The Culture of Celebrity
Let us now praise famous airheads.
Oct 17, 2005, Vol. 11, No. 05 • By JOSEPH EPSTEIN
IS THE CURRENT HEIGHTENED INTEREST in the celebrated sufficient to form a culture--a culture of a kind worthy of study? The anthropologist Alfred Kroeber defined culture, in part, as embodying "values which may be formulated (overtly as mores) or felt (implicitly as in folkways) by the society carrying the culture, and which it is part of the business of the anthropologist to characterize and define." What are the values of celebrity culture? They are the values, almost exclusively, of publicity. Did they spell one's name right? What was the size and composition of the audience? Did you check the receipts? Was the timing right? Publicity is concerned solely with effects and does not investigate causes or intrinsic value too closely. For example, a few years ago a book of mine called Snobbery: The American Version received what I thought was a too greatly mixed review in the New York Times Book Review. I remarked on my disappointment to the publicity man at my publisher's, who promptly told me not to worry: It was a full-page review, on page 11, right-hand side. That, he said, "is very good real estate," which was quite as important as, perhaps more important than, the reviewer's actual words and final judgment. Better to be tepidly considered on page 11 than extravagantly praised on page 27, left-hand side. Real estate, man, it's the name of the game.
We must have new names, Marcel Proust presciently noted--in fashion, in medicine, in art, there must always be new names. It's a very smart remark, and the fields Proust chose seem smart, too, at least for his time. (Now there must also be new names, at a minimum, among movie stars and athletes and politicians.) Implicit in Proust's remark is the notion that if the names don't really exist, if the quality isn't there to sustain them, it doesn't matter; new names we shall have in any case. And every sophisticated society somehow, more or less implicitly, contrives to supply them.
I happen to think that we haven't had a major poet writing in English since perhaps the death of W.H. Auden or, to lower the bar a little, Philip Larkin. But new names are put forth nevertheless--high among them in recent years has been that of Seamus Heaney--because, after all, what kind of a time could we be living in if we didn't have a major poet? And besides there are all those prizes that, year after year, must be given out, even if so many of the recipients don't seem quite worthy of them.
Considered as a culture, celebrity does have its institutions. We now have an elaborate celebrity-creating machinery well in place--all those short-attention-span television shows (Entertainment Tonight, Access Hollywood, Lifestyles of the Rich and Famous); all those magazines (beginning with People and far from ending with the National Enquirer). We have high-priced celebrity-mongers--Barbara Walters, Diane Sawyer, Jay Leno, David Letterman, Oprah--who not only live off others' celebrity but also, through their publicity-making power, confer it and have in time become very considerable celebrities each in his or her own right.
Without the taste for celebrity, they would have to close down the whole Style section of every newspaper in the country. Then there is the celebrity profile (in Vanity Fair, Esquire, Gentlemen's Quarterly; these are nowadays usually orchestrated by a press agent, with all touchy questions declared out-of-bounds), or the television talk-show interview with a star, which is beyond parody. Well, almost beyond: Martin Short in his parody of a talk-show host remarked to the actor Kiefer Sutherland, "You're Canadian, aren't you? What's that all about?"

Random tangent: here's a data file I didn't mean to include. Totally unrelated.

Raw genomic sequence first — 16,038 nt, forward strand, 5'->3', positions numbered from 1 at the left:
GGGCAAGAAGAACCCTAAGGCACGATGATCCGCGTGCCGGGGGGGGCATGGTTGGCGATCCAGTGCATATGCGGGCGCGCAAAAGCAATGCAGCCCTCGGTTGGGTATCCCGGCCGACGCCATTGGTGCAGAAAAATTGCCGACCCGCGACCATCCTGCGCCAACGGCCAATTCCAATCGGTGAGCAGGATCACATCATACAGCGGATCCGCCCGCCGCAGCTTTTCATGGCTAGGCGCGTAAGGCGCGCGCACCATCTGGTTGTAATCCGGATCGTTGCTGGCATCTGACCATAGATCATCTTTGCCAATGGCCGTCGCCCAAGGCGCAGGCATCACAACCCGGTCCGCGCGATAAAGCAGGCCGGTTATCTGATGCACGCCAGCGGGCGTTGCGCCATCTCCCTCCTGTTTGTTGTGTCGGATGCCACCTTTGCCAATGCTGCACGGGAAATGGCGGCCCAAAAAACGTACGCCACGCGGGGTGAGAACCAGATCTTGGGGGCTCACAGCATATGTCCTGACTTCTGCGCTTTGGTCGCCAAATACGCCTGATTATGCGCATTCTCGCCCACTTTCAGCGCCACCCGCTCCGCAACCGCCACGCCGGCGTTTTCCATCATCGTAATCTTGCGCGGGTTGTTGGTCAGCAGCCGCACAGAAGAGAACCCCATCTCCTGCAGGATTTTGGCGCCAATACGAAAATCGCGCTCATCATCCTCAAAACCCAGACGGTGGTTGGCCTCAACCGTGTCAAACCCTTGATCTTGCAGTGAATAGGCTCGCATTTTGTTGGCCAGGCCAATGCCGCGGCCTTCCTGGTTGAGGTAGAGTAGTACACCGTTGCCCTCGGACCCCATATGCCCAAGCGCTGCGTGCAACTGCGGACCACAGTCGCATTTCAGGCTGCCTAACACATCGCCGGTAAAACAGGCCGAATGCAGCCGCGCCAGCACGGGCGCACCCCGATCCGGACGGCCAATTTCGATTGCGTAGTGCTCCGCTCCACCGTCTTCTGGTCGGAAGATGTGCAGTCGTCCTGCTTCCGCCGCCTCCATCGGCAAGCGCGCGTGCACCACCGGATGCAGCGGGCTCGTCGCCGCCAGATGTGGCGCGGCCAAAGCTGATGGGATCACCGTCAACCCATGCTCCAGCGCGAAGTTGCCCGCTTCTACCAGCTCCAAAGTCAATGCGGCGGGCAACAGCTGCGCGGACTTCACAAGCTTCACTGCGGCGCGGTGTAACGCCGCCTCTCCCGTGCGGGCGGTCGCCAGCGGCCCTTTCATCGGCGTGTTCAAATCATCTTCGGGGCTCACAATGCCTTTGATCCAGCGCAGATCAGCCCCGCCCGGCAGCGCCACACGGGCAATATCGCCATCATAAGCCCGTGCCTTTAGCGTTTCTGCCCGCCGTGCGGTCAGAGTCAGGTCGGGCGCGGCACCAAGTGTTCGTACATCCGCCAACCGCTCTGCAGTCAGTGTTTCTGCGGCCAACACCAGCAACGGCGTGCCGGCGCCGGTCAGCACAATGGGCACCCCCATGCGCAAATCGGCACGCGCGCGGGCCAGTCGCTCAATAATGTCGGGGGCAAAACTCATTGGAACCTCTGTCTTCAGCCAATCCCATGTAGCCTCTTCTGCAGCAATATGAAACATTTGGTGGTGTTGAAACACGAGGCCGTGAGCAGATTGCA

Yet we still seem never to have enough celebrities, so we drag in so-called "It Girls" (Paris Hilton, Cindy Crawford, other supermodels), tired television hacks (Regis Philbin, Ed McMahon), back-achingly boring but somehow sacrosanct news anchors (Walter Cronkite, Tom Brokaw). Toss in what I think of as the lower-class punditi, who await calls from various television news and chat shows to demonstrate their locked-in political views and meager expertise on major and cable stations alike: Pat Buchanan, Eleanor Clift, Mark Shields, Robert Novak, Michael Beschloss, and the rest. Ah, if only Lenny Bruce were alive today, he could do a scorchingly cruel bit about Dr. Joyce Brothers sitting by the phone wondering why Jerry Springer never calls.
MANY OF OUR CURRENT-DAY CELEBRITIES float upon "hype," which is really a publicist's gas used to pump up and set aloft something that doesn't really quite exist. Hype has also given us a new breakdown, or hierarchical categorization, of celebrities. Until twenty-five or so years ago great celebrities were called "stars," a term first used in the movies and entertainment and then taken up by sports, politics, and other fields. Stars proving a bit drab, "super-stars" were called in to play, this term beginning in sports but fairly quickly branching outward. Apparently too many superstars were about, so the trope was switched from astronomy to religion, and we now have "icons." All this takes Proust's original observation a step further: the need for new names to call the new names.
This new ranking--stars, superstars, icons--helps us believe that we live in interesting times. One of the things celebrities do for us is suggest that in their lives they are fulfilling our fantasies. Modern celebrities, along with their fame, tend to be wealthy or, if not themselves beautiful, able to acquire beautiful lovers. Their celebrity makes them, in the view of many, worthy of worship. "So long as man remains free," Dostoyevsky writes in the Grand Inquisitor section of The Brothers Karamazov, "he strives for nothing so incessantly and painfully as to find someone to worship." If contemporary celebrities are the best thing on offer as living gods for us to worship, this is not good news.